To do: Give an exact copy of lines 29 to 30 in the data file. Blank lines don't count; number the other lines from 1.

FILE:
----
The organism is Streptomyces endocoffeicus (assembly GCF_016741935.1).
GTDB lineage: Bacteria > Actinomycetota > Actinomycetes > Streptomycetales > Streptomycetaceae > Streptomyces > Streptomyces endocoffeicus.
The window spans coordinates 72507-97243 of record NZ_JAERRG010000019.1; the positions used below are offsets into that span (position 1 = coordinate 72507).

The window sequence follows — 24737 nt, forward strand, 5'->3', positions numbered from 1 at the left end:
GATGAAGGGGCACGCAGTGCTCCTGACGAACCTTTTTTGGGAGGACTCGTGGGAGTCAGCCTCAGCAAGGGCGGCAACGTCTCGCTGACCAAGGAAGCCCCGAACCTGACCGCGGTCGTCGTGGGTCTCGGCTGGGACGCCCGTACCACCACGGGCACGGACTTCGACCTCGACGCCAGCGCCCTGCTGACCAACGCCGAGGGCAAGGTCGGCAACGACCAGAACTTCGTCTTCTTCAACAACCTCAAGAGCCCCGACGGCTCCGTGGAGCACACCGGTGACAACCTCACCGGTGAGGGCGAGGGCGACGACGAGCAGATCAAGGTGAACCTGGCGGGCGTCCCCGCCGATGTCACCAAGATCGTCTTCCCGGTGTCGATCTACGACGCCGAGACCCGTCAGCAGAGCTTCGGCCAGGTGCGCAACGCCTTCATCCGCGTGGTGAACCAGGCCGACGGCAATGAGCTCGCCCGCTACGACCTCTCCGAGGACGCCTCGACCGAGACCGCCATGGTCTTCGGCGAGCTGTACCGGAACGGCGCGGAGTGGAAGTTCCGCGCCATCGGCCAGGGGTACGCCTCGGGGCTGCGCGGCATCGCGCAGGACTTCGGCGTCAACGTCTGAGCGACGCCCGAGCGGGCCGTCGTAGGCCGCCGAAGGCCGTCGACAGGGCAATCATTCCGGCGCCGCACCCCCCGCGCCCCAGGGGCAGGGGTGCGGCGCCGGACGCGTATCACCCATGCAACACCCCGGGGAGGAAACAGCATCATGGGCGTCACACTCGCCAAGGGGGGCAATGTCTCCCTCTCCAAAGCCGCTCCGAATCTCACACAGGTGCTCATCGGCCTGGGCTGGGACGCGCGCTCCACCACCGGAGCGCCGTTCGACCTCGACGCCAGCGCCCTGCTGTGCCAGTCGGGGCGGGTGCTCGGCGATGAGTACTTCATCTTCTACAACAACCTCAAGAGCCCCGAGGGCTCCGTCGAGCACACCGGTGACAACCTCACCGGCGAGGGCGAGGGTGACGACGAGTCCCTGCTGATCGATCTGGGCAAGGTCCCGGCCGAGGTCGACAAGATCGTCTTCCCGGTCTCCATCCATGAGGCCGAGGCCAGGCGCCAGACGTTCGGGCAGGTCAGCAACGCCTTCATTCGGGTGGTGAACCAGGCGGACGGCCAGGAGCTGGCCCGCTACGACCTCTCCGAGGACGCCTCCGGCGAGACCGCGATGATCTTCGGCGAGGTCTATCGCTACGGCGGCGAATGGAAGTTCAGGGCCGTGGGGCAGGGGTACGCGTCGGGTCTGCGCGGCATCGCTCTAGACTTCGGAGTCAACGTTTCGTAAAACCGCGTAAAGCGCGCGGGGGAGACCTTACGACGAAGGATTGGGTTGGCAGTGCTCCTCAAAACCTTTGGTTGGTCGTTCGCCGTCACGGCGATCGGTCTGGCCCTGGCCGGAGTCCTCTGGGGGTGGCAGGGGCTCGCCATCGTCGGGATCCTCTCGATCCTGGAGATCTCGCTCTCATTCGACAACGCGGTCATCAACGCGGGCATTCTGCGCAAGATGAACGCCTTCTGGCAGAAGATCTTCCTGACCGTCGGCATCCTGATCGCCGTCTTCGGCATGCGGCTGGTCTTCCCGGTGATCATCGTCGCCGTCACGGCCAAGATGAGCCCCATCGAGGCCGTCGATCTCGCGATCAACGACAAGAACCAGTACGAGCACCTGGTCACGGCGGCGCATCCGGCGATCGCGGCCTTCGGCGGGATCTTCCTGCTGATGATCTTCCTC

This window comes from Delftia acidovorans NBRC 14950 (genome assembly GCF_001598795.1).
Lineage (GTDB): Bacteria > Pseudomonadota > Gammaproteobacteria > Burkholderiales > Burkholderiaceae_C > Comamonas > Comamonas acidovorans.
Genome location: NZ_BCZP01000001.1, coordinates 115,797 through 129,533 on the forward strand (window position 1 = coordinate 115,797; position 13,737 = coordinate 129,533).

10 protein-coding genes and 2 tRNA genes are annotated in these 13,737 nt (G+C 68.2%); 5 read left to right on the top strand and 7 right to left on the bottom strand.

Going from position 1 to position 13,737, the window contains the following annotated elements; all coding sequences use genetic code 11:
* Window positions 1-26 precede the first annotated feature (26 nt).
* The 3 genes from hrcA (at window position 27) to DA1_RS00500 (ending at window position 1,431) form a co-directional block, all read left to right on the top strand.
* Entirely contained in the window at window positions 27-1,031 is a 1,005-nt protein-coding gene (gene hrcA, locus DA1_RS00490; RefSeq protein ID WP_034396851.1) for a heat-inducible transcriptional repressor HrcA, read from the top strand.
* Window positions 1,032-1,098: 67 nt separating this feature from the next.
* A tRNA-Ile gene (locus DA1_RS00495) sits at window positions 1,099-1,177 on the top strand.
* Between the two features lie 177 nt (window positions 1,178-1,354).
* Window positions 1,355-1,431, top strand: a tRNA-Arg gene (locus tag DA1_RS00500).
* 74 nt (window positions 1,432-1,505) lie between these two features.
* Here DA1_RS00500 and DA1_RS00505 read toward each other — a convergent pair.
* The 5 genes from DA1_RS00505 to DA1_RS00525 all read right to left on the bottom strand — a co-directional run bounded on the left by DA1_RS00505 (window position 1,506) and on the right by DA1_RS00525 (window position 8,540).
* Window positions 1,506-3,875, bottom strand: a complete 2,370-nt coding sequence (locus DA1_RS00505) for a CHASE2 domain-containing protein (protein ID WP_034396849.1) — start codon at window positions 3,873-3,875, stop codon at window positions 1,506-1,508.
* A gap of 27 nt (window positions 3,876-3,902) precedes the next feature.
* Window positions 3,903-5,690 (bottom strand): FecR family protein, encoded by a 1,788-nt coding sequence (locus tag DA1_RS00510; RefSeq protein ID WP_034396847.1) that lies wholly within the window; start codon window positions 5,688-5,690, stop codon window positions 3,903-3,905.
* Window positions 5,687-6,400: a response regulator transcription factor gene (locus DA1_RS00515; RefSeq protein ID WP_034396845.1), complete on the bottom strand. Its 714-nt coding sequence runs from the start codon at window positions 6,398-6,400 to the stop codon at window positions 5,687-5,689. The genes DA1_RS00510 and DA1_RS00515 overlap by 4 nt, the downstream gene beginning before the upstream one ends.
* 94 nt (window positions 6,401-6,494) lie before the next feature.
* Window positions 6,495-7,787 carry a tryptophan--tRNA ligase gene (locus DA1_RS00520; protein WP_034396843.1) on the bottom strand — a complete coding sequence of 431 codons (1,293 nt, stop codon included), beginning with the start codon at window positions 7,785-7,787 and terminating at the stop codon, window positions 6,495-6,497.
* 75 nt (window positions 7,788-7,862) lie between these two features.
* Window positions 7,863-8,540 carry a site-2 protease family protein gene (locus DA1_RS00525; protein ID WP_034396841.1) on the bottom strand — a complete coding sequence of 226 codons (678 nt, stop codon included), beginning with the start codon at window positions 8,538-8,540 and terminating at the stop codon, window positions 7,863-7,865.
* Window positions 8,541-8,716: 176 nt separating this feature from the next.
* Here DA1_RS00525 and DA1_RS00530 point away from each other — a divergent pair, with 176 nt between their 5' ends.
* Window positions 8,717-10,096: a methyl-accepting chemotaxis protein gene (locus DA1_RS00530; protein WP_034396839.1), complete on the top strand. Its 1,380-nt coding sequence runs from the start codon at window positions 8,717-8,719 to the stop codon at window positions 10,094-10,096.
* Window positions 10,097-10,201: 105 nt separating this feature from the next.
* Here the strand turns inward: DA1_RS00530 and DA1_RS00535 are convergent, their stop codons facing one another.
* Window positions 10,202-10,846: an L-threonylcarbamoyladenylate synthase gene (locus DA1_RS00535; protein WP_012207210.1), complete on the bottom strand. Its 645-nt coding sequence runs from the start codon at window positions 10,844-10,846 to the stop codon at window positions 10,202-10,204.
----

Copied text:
* Window positions 8,541-8,716: 176 nt separating this feature from the next.
* Here DA1_RS00525 and DA1_RS00530 point away from each other — a divergent pair, with 176 nt between their 5' ends.